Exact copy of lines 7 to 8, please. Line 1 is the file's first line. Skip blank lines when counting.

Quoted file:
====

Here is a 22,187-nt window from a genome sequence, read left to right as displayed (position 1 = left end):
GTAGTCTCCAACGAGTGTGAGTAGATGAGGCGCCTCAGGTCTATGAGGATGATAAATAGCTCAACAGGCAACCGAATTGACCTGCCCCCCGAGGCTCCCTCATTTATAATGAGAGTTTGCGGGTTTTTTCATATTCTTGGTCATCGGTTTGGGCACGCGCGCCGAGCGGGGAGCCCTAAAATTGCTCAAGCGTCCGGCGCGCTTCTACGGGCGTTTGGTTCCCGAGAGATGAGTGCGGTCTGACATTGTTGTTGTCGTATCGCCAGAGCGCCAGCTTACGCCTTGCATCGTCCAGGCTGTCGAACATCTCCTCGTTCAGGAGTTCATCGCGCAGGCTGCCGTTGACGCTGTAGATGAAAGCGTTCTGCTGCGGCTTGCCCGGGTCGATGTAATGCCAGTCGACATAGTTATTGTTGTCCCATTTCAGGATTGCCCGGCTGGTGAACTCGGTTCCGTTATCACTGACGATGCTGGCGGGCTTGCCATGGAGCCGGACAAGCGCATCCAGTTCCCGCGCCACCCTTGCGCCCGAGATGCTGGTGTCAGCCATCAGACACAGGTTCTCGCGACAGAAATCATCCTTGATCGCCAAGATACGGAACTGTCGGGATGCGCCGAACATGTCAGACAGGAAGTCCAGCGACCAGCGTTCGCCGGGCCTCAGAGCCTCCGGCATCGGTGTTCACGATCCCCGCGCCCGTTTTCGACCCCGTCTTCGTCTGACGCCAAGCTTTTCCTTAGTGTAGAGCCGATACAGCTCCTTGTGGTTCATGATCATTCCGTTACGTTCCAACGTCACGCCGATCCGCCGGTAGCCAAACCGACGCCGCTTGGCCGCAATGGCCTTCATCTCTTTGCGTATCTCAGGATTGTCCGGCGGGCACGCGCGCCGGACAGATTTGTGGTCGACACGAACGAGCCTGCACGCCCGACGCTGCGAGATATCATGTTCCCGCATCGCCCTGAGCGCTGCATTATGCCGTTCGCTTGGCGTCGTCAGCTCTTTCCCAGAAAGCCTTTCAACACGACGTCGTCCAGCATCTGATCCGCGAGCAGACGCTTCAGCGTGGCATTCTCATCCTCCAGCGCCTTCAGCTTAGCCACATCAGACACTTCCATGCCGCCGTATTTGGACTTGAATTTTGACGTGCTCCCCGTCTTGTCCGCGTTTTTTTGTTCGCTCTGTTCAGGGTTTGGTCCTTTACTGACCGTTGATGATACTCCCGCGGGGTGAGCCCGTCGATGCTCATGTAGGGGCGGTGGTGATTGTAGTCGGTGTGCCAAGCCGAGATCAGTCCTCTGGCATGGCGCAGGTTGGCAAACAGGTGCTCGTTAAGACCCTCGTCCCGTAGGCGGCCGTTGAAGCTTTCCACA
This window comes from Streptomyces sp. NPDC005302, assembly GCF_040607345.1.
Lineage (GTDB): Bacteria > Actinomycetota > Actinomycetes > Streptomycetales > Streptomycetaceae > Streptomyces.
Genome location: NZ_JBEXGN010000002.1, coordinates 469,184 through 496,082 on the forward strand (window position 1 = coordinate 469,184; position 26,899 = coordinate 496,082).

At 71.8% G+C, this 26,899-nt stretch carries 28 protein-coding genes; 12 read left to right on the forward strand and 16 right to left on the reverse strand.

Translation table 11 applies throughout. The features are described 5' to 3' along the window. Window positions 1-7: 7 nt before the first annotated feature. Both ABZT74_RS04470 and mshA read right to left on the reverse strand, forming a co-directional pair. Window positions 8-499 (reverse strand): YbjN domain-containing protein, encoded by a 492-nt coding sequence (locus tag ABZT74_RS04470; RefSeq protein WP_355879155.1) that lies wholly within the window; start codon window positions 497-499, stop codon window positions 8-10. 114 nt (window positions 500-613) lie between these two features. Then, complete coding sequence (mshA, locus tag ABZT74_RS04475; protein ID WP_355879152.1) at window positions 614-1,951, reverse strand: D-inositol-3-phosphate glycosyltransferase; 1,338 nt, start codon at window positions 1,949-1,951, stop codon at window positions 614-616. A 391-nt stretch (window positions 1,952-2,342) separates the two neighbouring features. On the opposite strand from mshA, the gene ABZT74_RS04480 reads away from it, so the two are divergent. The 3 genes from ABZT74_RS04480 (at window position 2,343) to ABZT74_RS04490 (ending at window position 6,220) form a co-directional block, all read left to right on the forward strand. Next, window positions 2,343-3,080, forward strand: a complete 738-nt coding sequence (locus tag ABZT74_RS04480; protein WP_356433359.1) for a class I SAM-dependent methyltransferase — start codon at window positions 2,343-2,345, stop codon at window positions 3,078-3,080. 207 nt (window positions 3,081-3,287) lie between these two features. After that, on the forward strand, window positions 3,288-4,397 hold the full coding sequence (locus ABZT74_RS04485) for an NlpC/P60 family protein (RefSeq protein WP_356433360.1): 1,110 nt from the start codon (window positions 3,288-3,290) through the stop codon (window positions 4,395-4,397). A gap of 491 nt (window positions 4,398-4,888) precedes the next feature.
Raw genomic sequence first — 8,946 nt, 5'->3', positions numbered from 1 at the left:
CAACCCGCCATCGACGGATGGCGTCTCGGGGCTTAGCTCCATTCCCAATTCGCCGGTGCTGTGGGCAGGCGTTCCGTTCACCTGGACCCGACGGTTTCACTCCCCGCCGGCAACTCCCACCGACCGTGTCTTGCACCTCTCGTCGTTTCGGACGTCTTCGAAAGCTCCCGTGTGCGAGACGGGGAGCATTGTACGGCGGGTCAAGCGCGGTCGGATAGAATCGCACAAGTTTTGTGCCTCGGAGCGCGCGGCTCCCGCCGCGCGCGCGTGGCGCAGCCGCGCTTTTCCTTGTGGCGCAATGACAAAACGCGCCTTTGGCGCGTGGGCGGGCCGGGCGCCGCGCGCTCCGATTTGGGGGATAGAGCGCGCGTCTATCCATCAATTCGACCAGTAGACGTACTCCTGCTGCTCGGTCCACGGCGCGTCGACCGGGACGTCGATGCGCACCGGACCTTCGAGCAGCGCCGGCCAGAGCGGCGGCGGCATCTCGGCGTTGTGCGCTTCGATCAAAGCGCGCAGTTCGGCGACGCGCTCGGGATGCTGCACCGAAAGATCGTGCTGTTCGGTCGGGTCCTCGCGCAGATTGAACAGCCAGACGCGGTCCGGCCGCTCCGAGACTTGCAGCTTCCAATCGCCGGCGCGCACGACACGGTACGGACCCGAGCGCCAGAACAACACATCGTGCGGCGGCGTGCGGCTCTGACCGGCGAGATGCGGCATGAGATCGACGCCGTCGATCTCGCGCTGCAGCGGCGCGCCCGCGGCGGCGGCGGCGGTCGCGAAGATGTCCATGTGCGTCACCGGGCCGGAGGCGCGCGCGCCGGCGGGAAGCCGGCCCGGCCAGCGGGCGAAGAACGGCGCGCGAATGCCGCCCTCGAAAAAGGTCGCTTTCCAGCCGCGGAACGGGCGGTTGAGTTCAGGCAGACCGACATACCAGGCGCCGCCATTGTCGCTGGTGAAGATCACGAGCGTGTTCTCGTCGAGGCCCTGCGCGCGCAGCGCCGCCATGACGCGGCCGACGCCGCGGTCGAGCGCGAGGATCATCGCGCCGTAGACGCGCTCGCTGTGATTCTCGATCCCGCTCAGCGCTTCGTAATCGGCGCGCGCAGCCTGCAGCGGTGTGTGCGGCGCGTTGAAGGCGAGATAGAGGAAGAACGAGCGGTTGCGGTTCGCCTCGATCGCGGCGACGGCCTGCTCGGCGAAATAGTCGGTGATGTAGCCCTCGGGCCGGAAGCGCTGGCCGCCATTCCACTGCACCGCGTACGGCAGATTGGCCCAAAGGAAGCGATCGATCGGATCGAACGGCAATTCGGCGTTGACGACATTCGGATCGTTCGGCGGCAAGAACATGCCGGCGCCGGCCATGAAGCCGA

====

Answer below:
Translation table 11 applies throughout. The features are described 5' to 3' along the window. Window positions 1-7: 7 nt before the first annotated feature. Both ABZT74_RS04470 and mshA read right to left on the reverse strand, forming a co-directional pair. Window positions 8-499 (reverse strand): YbjN domain-containing protein, encoded by a 492-nt coding sequence (locus tag ABZT74_RS04470; RefSeq protein WP_355879155.1) that lies wholly within the window; start codon window positions 497-499, stop codon window positions 8-10. 114 nt (window positions 500-613) lie between these two features. Then, complete coding sequence (mshA, locus tag ABZT74_RS04475; protein ID WP_355879152.1) at window positions 614-1,951, reverse strand: D-inositol-3-phosphate glycosyltransferase; 1,338 nt, start codon at window positions 1,949-1,951, stop codon at window positions 614-616. A 391-nt stretch (window positions 1,952-2,342) separates the two neighbouring features. On the opposite strand from mshA, the gene ABZT74_RS04480 reads away from it, so the two are divergent. The 3 genes from ABZT74_RS04480 (at window position 2,343) to ABZT74_RS04490 (ending at window position 6,220) form a co-directional block, all read left to right on the forward strand. Next, window positions 2,343-3,080, forward strand: a complete 738-nt coding sequence (locus tag ABZT74_RS04480; protein WP_356433359.1) for a class I SAM-dependent methyltransferase — start codon at window positions 2,343-2,345, stop codon at window positions 3,078-3,080. 207 nt (window positions 3,081-3,287) lie between these two features. After that, on the forward strand, window positions 3,288-4,397 hold the full coding sequence (locus ABZT74_RS04485) for an NlpC/P60 family protein (RefSeq protein WP_356433360.1): 1,110 nt from the start codon (window positions 3,288-3,290) through the stop codon (window positions 4,395-4,397). A gap of 491 nt (window positions 4,398-4,888) precedes the next feature.
Raw genomic sequence first — 8,946 nt, 5'->3', positions numbered from 1 at the left: